the claim in the complaint can reasonably be expected to grow out of an EEOC
investigation of the allegations in the charge," then the claim
in the lawsuit should be allowed to go forward even if it was not
expressly mentioned in the EEOC charge. Id.; see Jenkins v.
Blue Cross Mut. Hosp. Ins., 538 F.2d 164, 167 (7th Cir. 1976).
The reasonableness standard established by the Seventh Circuit in
Cheek and Jenkins is a liberal standard in recognition of the
fact that EEOC charges are drafted by lay persons. See, e.g.,
Babrocky v. Jewel Food Co., 773 F.2d 857, 864 (7th Cir. 1985)
(the Jenkins standard is a liberal one "in order to effectuate
the remedial purposes of Title VII, which itself depends on lay
persons, often unschooled, to enforce its provisions").
Even when read broadly, however, there is not a reasonable
relationship between the allegations contained in Flemming and
Carter's EEOC complaints and their claims that UPS created a
hostile work environment. See Cheek, 31 F.3d at 500 (hostile
work environment claims ordinarily are outside the scope of an
administrative charge which alleges only other types of
discrimination). In fact, their EEOC charges contain no language
remotely suggesting that they endured a hostile environment, and
these claims fail to meet the Cheek/Jenkins standard.
4. Counts 1 and 3: disparate impact claims
UPS argues that the disparate impact claims made in Counts 1
and 3 by Flemming and Carter should also be dismissed for failing
to meet the Cheek/Jenkins reasonable relation standard.
Reading Flemming and Carter's EEOC charges broadly, this Court
cannot say that their disparate impact claims lack a reasonable
relationship to the charges. As this Court recently stated in the
related case of Peisker v. UPS, No. 03 C 4593, 2003 WL
22595260, *2 (N.D. Ill. Nov. 10, 2003), "it is reasonable to
expect that an EEOC investigation would investigate not just the particulars of how the plaintiffs were
treated, but also whether UPS was following policies that
disproportionately impacted women and minorities in general."
See also Taylor v. Western and Southern Life Ins. Co.,
966 F.2d 1188, 1195 (7th Cir. 1992) ("A single [EEOC] charge may launch a
full scale inquiry into racial discrimination") (internal
5. Count 8: section 301 claim
Count 8 of the amended complaint charges UPS with violating the
collective bargaining agreements (a "section 301" breach) during
the period in which the alleged discriminatory acts took place.
UPS argues that the section 301 claim must be dismissed because
it was not filed within the applicable statute of limitations. In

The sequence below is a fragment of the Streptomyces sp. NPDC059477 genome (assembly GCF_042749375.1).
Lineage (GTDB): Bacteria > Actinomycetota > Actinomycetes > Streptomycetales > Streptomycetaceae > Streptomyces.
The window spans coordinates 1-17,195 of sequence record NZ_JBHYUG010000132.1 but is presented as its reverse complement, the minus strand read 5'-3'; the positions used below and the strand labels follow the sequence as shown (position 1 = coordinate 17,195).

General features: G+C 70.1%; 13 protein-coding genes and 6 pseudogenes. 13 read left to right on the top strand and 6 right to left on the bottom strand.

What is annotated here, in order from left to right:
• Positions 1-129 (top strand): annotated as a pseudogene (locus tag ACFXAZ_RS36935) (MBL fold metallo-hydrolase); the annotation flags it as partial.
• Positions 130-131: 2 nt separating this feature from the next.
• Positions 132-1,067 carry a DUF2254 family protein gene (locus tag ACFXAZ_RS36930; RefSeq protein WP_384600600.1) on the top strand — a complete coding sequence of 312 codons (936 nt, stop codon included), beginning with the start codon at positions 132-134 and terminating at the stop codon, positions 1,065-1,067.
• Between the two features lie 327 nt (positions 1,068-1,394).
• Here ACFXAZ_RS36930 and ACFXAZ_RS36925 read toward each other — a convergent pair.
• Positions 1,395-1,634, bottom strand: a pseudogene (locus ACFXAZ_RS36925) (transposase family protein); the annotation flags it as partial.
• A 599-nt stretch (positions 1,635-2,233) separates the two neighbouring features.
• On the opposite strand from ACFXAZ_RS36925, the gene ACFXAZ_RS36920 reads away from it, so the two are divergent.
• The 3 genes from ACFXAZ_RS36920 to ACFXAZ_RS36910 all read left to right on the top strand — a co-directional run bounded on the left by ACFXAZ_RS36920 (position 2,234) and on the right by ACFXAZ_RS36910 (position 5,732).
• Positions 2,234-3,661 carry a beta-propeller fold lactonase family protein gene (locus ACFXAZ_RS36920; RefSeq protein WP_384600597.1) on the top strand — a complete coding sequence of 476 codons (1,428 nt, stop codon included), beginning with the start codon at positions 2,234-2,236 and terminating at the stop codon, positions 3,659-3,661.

deciding whether or not the section 301 claim was timely made,
the Court must look to Count 9, which claims that Local 705
breached its duty of fair representation in working under the
collective bargaining agreements, because the running of the
statute of limitations on section 301 claims is actually based on
the timing of the union grievance process. See Metz v. Tootsie
Roll Industries, Inc., 715 F.2d 299, 301-02 (7th Cir. 1983) ("A
suit by an employee against a union for breach of the duty of
fair representation and an action against an employer under § 301
. . . are inextricably interdependent" and therefore must be
considered together as hybrid actions.).
UPS points out that the statute of limitations on a section
301/fair representation claim is only six months, and it begins
to run at such time as the union, after being notified of the
employee's grievance, fails or refuses to process the grievance.
Metz, 715 F.2d at 301-02. In this case, plaintiffs began
submitting grievances to Local 705 in 2002 but did not bring the
section 301/fair representation claims until May 2004. The statute of limitations is an affirmative defense in a
section 301/fair representation case, as it is in other cases.
U.S. v. Northern Trust Co., 372 F.3d 886, 888 (7th Cir. 2004).
It is well settled that the possible existence of an affirmative
defense does not mean that a complaint fails to state a claim.
Id., citing Gomez v. Toledo, 446 U.S. 635, 100 (1980). Thus the
Court may dismiss a claim at this stage based on the statute of
limitations only if, on the face of the complaint, "the plaintiff
pleads too much and admits definitively that the applicable
limitations period has expired." Barry Aviation Incorporated v.
Land O'Lakes Municipal Airport Comm'n, 377 F.3d 682, 688 (7th
Cir. 2004). The plaintiffs in this case have not done so.
Plaintiffs allege that Local 705 constantly misled them by
indicating that it was in fact taking action on their grievances
and would eventually render a resolution, and that they believed
their grievances were being processed until January 2004, when
finally Local 705 admitted to Flemming that it had no intention
of pursuing them. Am. Compl. ¶¶ 163-64, 173-74. Accepting the
plaintiffs' allegations as true, as the Court must at this
juncture, there is no basis to dismiss their section 301 claim.
For the foregoing reasons, the Court grants UPS' motion to
dismiss [docket no. 14] in part and denies it in part. Counts 4
through 7 are dismissed; the motion is otherwise denied. UPS is
directed to answer the remaining claims within fourteen days of